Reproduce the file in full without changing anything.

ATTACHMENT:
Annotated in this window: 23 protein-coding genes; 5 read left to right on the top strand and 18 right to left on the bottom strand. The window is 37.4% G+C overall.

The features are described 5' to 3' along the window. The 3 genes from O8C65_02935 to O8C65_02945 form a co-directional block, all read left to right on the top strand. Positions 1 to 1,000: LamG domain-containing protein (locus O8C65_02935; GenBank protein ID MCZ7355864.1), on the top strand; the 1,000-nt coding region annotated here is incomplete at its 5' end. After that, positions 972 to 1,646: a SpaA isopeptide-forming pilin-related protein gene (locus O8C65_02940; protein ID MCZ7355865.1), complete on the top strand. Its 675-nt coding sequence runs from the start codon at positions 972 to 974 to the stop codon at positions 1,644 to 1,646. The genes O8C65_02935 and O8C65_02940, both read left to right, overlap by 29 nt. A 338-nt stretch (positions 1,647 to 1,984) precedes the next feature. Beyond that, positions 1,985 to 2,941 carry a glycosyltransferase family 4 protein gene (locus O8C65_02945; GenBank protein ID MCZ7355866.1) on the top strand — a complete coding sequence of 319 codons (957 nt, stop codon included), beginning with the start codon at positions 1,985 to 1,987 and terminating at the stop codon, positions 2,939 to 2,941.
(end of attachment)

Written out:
Annotated in this window: 23 protein-coding genes; 5 read left to right on the top strand and 18 right to left on the bottom strand. The window is 37.4% G+C overall.

The features are described 5' to 3' along the window. The 3 genes from O8C65_02935 to O8C65_02945 form a co-directional block, all read left to right on the top strand. Positions 1 to 1,000: LamG domain-containing protein (locus O8C65_02935; GenBank protein ID MCZ7355864.1), on the top strand; the 1,000-nt coding region annotated here is incomplete at its 5' end. After that, positions 972 to 1,646: a SpaA isopeptide-forming pilin-related protein gene (locus O8C65_02940; protein ID MCZ7355865.1), complete on the top strand. Its 675-nt coding sequence runs from the start codon at positions 972 to 974 to the stop codon at positions 1,644 to 1,646. The genes O8C65_02935 and O8C65_02940, both read left to right, overlap by 29 nt. A 338-nt stretch (positions 1,647 to 1,984) precedes the next feature. Beyond that, positions 1,985 to 2,941 carry a glycosyltransferase family 4 protein gene (locus O8C65_02945; GenBank protein ID MCZ7355866.1) on the top strand — a complete coding sequence of 319 codons (957 nt, stop codon included), beginning with the start codon at positions 1,985 to 1,987 and terminating at the stop codon, positions 2,939 to 2,941.